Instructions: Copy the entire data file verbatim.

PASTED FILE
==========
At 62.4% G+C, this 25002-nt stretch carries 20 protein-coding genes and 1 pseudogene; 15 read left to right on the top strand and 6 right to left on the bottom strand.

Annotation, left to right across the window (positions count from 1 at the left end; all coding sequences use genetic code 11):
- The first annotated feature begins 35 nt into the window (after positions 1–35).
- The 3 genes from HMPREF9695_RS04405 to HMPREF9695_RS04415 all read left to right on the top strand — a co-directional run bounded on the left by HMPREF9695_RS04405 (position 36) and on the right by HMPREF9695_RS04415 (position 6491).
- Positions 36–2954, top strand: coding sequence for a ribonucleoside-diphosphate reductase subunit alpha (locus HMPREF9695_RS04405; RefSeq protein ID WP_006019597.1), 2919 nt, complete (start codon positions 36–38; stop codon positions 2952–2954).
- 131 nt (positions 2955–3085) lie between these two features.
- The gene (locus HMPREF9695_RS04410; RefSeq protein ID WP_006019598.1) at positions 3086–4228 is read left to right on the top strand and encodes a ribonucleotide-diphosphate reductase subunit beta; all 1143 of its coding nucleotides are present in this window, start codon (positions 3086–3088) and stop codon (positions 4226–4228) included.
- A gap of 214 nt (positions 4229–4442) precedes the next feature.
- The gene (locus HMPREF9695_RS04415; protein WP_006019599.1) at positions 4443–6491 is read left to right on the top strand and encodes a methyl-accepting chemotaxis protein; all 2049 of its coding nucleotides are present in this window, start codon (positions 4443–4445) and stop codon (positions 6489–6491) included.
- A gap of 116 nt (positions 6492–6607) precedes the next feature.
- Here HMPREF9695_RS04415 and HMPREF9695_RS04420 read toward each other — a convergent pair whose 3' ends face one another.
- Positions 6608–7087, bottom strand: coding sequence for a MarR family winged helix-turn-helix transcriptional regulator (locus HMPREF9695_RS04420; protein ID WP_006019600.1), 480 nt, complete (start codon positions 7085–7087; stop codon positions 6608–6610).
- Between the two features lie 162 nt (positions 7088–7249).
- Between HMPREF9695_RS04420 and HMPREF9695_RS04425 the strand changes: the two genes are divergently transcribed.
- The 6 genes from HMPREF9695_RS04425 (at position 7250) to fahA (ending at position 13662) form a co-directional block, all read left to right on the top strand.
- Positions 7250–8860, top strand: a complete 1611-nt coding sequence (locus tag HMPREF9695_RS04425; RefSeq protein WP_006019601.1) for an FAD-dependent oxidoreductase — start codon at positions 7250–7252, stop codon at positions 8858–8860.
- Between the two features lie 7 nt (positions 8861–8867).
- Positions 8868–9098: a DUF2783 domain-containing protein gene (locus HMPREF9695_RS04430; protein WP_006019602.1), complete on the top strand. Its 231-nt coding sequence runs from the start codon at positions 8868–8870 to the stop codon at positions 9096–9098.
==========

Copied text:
At 62.4% G+C, this 25002-nt stretch carries 20 protein-coding genes and 1 pseudogene; 15 read left to right on the top strand and 6 right to left on the bottom strand.

Annotation, left to right across the window (positions count from 1 at the left end; all coding sequences use genetic code 11):
- The first annotated feature begins 35 nt into the window (after positions 1–35).
- The 3 genes from HMPREF9695_RS04405 to HMPREF9695_RS04415 all read left to right on the top strand — a co-directional run bounded on the left by HMPREF9695_RS04405 (position 36) and on the right by HMPREF9695_RS04415 (position 6491).
- Positions 36–2954, top strand: coding sequence for a ribonucleoside-diphosphate reductase subunit alpha (locus HMPREF9695_RS04405; RefSeq protein ID WP_006019597.1), 2919 nt, complete (start codon positions 36–38; stop codon positions 2952–2954).
- 131 nt (positions 2955–3085) lie between these two features.
- The gene (locus HMPREF9695_RS04410; RefSeq protein ID WP_006019598.1) at positions 3086–4228 is read left to right on the top strand and encodes a ribonucleotide-diphosphate reductase subunit beta; all 1143 of its coding nucleotides are present in this window, start codon (positions 3086–3088) and stop codon (positions 4226–4228) included.
- A gap of 214 nt (positions 4229–4442) precedes the next feature.
- The gene (locus HMPREF9695_RS04415; protein WP_006019599.1) at positions 4443–6491 is read left to right on the top strand and encodes a methyl-accepting chemotaxis protein; all 2049 of its coding nucleotides are present in this window, start codon (positions 4443–4445) and stop codon (positions 6489–6491) included.
- A gap of 116 nt (positions 6492–6607) precedes the next feature.
- Here HMPREF9695_RS04415 and HMPREF9695_RS04420 read toward each other — a convergent pair whose 3' ends face one another.
- Positions 6608–7087, bottom strand: coding sequence for a MarR family winged helix-turn-helix transcriptional regulator (locus HMPREF9695_RS04420; protein ID WP_006019600.1), 480 nt, complete (start codon positions 7085–7087; stop codon positions 6608–6610).
- Between the two features lie 162 nt (positions 7088–7249).
- Between HMPREF9695_RS04420 and HMPREF9695_RS04425 the strand changes: the two genes are divergently transcribed.
- The 6 genes from HMPREF9695_RS04425 (at position 7250) to fahA (ending at position 13662) form a co-directional block, all read left to right on the top strand.
- Positions 7250–8860, top strand: a complete 1611-nt coding sequence (locus tag HMPREF9695_RS04425; RefSeq protein WP_006019601.1) for an FAD-dependent oxidoreductase — start codon at positions 7250–7252, stop codon at positions 8858–8860.
- Between the two features lie 7 nt (positions 8861–8867).
- Positions 8868–9098: a DUF2783 domain-containing protein gene (locus HMPREF9695_RS04430; protein WP_006019602.1), complete on the top strand. Its 231-nt coding sequence runs from the start codon at positions 8868–8870 to the stop codon at positions 9096–9098.